With fangs bared and ears laid back, the forepart of an attacking lynx leaps from the curving body of this gilt silver rhyton. The animal is modeled in vigorous detail, with outstretched paws and hair locks accentuated in triangular engravings. The animal’s collar may indicate that it was sacred to the wine-god Dionysos, and this type of vessel was designed for drinking. Wine poured into the top came out of the spout between the lynx’s legs, and flowed directly into the drinker’s mouth or another vessel.

Stylistic features suggest that this rhyton was made in northwest Iran in the first century B.C. Iran had been part of the Achaemenid Persian Empire until it was conquered by Alexander the Great. After his death in 323 B.C., the Hellenistic Greek Seleucid dynasty, whose kingdom stretched from Turkey to Afghanistan, ruled the area. In the later third century B.C., however, a group of semi-nomadic people from the steppes of south central Asia called the Parthians began challenging the weakened Seleucid authority in the eastern part of their territory. By the first century B.C., the Parthians ruled the area. This complicated political history left its legacy in the local art and material culture. This rhyton's form, with its slender horn, is Persian, but the lynx is Greek, and the Aramaic inscription on the lip suggests a Parthian owner.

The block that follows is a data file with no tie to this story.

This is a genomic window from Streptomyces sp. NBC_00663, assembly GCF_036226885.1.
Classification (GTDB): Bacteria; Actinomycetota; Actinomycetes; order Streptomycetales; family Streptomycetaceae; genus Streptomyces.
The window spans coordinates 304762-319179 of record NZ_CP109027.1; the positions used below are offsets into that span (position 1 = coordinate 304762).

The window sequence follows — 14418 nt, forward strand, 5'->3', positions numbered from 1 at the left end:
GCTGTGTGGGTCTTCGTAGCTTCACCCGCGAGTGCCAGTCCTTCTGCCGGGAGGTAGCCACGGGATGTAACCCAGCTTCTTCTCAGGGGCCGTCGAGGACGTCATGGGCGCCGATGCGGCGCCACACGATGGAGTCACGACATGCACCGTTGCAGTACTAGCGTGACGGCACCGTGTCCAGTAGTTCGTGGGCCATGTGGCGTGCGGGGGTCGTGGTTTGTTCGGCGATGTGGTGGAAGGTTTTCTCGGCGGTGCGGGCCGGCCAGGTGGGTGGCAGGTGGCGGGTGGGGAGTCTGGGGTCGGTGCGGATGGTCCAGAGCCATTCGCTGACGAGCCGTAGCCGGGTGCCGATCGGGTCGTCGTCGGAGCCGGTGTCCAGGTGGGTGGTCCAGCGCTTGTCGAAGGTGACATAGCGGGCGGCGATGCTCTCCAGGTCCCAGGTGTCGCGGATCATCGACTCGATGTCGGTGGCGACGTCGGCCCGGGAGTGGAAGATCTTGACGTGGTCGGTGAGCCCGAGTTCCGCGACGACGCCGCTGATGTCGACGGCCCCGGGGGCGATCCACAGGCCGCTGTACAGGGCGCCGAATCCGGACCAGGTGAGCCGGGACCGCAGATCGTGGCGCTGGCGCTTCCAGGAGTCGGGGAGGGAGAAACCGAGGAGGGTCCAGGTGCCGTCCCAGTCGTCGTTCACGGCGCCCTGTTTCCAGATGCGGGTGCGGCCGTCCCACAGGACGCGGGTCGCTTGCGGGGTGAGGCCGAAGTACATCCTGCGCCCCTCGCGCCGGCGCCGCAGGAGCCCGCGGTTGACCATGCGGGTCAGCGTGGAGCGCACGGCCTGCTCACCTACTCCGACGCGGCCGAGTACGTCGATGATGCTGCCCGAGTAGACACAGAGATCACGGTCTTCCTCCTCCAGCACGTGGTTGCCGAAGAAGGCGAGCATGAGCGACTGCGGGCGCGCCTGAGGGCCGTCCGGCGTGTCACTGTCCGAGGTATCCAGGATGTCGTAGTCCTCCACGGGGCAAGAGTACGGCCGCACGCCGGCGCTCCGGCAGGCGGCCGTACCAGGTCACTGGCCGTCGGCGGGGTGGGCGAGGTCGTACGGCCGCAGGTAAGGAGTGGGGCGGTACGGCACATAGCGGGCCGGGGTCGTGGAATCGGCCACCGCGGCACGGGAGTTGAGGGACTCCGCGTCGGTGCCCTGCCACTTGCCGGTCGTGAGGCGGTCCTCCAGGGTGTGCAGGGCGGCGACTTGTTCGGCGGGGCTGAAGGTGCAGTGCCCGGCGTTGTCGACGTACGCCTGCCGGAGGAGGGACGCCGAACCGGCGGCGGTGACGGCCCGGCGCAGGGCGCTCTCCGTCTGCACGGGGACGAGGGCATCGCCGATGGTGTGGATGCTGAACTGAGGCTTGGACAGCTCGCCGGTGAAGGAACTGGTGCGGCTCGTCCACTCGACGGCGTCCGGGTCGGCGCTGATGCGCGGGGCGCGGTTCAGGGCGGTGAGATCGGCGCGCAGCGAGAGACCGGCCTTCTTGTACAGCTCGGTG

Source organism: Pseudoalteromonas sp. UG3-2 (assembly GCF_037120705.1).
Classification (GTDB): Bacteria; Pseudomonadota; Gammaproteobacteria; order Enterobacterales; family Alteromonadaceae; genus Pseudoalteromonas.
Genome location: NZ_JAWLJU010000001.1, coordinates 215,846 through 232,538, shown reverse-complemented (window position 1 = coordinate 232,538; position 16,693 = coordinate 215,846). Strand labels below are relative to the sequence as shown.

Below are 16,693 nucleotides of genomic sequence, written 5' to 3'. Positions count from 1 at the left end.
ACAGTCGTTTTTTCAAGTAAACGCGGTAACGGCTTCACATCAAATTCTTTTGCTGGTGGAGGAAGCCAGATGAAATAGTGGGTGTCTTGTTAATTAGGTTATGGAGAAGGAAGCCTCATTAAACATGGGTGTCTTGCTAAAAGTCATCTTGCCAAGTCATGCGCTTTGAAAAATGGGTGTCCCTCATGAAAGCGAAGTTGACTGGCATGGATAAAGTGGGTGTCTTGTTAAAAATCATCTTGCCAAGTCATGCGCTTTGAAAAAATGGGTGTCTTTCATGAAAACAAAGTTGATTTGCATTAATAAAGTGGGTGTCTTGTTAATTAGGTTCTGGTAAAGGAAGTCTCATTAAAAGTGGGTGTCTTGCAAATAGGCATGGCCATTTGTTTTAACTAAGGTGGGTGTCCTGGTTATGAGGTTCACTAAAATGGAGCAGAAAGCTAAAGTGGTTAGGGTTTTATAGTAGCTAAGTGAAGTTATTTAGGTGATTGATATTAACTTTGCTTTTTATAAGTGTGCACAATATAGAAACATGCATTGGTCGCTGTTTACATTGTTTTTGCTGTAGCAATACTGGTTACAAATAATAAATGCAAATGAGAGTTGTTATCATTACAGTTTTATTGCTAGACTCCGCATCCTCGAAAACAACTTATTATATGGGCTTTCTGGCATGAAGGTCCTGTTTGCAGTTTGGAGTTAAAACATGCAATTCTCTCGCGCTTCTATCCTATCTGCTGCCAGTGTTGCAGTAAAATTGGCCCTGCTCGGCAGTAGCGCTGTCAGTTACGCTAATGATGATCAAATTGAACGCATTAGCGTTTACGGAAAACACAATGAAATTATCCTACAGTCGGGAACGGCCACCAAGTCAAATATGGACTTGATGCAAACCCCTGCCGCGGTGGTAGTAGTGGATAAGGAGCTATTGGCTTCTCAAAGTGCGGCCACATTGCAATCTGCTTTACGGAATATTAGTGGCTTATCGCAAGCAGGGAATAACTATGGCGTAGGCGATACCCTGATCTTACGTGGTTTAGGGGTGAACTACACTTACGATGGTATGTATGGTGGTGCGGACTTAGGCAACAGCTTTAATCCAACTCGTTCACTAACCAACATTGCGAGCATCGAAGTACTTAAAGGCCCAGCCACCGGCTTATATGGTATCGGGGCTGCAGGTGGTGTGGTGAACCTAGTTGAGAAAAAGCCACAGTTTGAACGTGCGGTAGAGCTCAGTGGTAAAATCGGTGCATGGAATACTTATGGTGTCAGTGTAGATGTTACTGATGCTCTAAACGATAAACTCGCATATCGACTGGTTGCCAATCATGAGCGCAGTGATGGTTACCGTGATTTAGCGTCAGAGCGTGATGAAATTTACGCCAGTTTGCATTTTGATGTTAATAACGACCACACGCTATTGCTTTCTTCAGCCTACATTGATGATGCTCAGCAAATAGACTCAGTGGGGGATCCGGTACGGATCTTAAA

• Title: Lynx Rhyton (Left profile)
  • Creator: Unknown
  • Date Created: 100–1 B.C.
  • Location Created: Eastern Seleucid Empire
  • Physical Dimensions: 24.5 × 41.9 × 12.2 cm, 0.678 kg (9 5/8 × 16 1/2 × 4 13/16 in., 1.4948 lb.)
  • Type: Rhyton
  • External Link: Find out more about this object on the Museum website.
  • Medium: Gilt silver
  • Terms of Use: Open Content
  • Number: 86.AM.752.1
  • Culture: Near Eastern (Parthian)
  • Credit Line: The J. Paul Getty Museum, Villa Collection, Malibu, California
  • Creator Display Name: Unknown
  • Classification: Vessels (Containers)

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